Nielsen Beverage Alcohol Practice reports total alcohol sales are up 15.9% in Nielsen off-premise channels for the week ending April 18, 2020 compared to the same week last year, though -0.6% from the previous week.
- Wine sales in Nielsen measured off-premise channels grew +14.1% in the most recent week vs. a year ago, but decreased -3.3% vs. the prior week, likely as a result of the shift in Easter timing.
- At the same time, relative to previous history, the Easter bump last week (+5.3% vs. prior week) was significantly less than the +13% Easter week bump that we’ve seen typically in the past 4 years.
- Spirits’ growth was at +27.4% (+3.2% vs. the prior week) and beer/FMB/cider growth was at +12.3% (-0.9% from the previous week).
- Over the COVID-19 period to date since the week ending March 7, 2020, the segments experiencing the largest uptick in growth compared to the full year ending February 29, 2020 have been 1.5 L and 3L Boxes, as well as 750 ml bottled wine sold at price tiers $20-$25 and $11-$15.
- For the latest seven-week timeframe when COVID-19 heavily impacted consumer behavior (from the week ending 3/7/20 through the week ending 4/18/20), we’ve seen wine +29.4% in dollar sales in aggregate (from our in-store retail measurement).
- The increase in the actual number of buyers making purchases of alcohol is driving off-premise growth the most – up 27% for the week ending 4/11/20 compared to the same week last year. Dollar spend on alcohol per buyer is also contributing strongly to growth, but at a slightly lower increase level (up 13.3%) for the week ending 4/11/20 compared to last year.
In the words of Danny Brager, Senior Vice President of Beverage Alcohol at Nielsen:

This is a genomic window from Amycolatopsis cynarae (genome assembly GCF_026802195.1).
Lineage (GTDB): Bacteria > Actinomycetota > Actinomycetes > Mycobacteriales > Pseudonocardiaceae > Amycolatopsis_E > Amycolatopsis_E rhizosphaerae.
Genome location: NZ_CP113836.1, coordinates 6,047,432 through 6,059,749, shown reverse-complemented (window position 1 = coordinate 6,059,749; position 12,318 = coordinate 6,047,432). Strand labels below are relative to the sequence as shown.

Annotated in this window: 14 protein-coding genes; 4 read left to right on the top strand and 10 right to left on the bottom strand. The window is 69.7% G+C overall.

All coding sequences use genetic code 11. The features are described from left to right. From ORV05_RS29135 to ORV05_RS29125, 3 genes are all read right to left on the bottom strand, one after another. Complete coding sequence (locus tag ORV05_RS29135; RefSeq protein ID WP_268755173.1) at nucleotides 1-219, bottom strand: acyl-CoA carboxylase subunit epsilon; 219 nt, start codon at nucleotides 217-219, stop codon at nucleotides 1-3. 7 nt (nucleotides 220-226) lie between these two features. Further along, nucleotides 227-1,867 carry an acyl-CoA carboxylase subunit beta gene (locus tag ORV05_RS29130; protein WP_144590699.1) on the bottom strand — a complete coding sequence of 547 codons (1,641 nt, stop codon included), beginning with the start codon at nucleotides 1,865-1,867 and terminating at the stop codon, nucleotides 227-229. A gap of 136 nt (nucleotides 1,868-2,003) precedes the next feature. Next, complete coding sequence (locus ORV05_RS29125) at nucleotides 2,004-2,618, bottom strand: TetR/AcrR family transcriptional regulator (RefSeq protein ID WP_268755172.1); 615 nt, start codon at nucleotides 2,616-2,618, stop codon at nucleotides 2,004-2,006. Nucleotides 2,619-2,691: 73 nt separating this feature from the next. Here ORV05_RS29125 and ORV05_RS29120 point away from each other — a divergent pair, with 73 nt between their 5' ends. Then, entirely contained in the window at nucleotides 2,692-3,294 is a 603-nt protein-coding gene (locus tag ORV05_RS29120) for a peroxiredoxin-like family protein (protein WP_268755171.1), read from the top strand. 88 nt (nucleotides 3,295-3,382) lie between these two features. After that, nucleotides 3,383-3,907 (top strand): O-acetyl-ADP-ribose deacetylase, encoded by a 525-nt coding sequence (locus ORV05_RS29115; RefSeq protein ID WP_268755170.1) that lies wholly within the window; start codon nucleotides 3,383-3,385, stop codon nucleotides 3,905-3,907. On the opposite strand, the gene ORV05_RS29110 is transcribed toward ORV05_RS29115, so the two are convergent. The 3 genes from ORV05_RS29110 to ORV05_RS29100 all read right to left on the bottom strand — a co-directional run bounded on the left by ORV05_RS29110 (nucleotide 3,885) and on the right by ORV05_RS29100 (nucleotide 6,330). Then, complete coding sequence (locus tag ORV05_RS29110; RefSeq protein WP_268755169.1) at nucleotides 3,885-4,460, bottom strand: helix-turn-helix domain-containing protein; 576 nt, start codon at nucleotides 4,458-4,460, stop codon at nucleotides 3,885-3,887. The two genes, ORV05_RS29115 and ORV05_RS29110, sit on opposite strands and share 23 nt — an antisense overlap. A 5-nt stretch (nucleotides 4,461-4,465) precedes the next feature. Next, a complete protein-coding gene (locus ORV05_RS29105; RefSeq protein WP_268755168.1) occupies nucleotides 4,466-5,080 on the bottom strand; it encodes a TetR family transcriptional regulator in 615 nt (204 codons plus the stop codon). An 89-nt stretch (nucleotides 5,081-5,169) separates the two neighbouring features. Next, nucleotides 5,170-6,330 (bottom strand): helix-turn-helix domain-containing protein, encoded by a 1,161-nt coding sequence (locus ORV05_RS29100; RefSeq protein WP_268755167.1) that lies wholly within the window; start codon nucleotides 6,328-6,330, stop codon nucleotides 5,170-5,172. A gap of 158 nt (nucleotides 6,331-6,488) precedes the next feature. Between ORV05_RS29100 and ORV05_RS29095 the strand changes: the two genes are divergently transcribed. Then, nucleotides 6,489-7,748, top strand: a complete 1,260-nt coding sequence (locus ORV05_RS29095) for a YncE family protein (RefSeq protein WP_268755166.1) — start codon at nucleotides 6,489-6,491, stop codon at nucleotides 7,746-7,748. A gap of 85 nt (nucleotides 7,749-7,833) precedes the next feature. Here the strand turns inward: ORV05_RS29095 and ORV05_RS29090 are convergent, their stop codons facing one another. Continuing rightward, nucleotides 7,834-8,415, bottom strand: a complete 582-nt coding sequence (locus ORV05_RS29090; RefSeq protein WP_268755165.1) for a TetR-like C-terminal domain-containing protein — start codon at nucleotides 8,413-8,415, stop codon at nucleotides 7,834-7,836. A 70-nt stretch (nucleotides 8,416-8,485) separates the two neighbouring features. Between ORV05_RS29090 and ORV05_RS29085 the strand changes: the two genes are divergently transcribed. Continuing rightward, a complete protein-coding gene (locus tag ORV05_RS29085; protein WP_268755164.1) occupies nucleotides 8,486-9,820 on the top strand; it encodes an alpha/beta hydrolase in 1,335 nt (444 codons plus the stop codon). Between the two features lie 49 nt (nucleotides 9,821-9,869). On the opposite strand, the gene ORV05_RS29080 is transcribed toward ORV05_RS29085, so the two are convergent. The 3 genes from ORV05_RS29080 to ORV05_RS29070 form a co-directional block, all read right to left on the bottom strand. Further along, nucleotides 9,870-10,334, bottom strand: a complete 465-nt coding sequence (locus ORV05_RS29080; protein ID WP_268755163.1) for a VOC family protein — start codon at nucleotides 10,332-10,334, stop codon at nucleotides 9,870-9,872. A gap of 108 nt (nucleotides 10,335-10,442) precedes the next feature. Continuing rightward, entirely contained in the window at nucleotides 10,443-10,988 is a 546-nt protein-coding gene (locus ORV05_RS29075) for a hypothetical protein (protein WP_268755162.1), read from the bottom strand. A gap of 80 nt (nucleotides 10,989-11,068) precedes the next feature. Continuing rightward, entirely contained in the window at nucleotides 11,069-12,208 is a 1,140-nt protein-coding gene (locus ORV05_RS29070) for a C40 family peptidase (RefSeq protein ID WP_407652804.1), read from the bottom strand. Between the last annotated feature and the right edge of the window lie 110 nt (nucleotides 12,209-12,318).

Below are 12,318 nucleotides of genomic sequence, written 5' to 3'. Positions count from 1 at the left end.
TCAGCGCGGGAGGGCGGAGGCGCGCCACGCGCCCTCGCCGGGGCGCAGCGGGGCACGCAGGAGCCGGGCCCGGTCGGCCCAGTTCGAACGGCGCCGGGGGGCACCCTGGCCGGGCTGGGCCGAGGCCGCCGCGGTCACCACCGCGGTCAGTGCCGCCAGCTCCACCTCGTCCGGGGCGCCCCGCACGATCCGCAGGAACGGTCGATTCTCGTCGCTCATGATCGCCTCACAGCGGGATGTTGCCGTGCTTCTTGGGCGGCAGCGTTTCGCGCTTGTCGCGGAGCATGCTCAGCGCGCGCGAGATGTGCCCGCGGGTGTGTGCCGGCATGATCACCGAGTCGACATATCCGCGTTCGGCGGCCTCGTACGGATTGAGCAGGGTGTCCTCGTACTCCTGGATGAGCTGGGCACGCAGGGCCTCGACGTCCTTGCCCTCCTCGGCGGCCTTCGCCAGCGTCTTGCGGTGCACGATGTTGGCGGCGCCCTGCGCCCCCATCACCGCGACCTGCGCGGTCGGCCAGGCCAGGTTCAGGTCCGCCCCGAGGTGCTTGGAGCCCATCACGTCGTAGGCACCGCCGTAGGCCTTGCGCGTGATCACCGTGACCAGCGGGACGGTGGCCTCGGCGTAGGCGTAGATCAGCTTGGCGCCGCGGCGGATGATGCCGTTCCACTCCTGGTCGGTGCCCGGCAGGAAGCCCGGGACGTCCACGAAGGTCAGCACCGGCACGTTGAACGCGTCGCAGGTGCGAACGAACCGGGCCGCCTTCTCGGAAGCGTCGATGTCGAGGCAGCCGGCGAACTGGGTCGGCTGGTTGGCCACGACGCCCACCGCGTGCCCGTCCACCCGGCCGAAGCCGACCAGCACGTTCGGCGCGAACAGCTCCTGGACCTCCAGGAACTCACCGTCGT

“While the weeks of March 14 and 21 (huge purchasing stock-up) and March 28 (retrenchment) swung wildly between weeks, the week-to-week sales levels since then have been much more consistent – reflected in the latest week ending April 18, 2020,” says Danny Brager, Senior Vice President of Beverage Alcohol at Nielsen.
“Despite deep economic impacts, we continue to see premiumization in the off-premise across all three categories (i.e. the average price per equivalized volume is still ahead of where it was last year). Perhaps we’ll see that slow or reverse in the months ahead, but we also recognize that consumers are transferring money they might have spent on alcohol in a restaurant, bar or tasting room to something they are buying at lower mark-ups from stores or online, or from those on premise establishments that are offering alcohol to go at much reduced prices than ‘normal’.”
Direct to Consumer
Examining the very large Direct to Consumer (DtC) wine shipment numbers for March 2020 a bit further (as a result of Nielsen’s new partnership with Wines Vines Analytics in collaboration with Sovos ShipCompliant):
- Reversing historical trends, volume grew faster than value, as the average price per bottle dropped compared to where it was last March.
- Within California, there were large double digits increases from Sonoma and Central Coast wines, vs single digit increases from Napa wines. Napa average bottle prices dropped by close to $6 compared to last year.
- Small wineries (those between 5K and 50K cases annually) experienced the largest increase in both percentage and absolute terms (March 2020 vs. March 2019) compared to both larger and even smaller wineries.
Since the week ending March 7, 2020 through April 18, 2020, alcohol e-commerce retail sales have more than doubled vs. one year ago (+234%), and they have increased almost five-fold in just the latest two weeks of that time period. Wine continues to be the largest by far, commanding almost 70% of online alcohol retail sales. (Source: Nielsen U.S.; Nielsen E-commerce measurement powered by Rakuten Intelligence)
Nielsen COVID-19 general site: www.nielsen.com/covid-19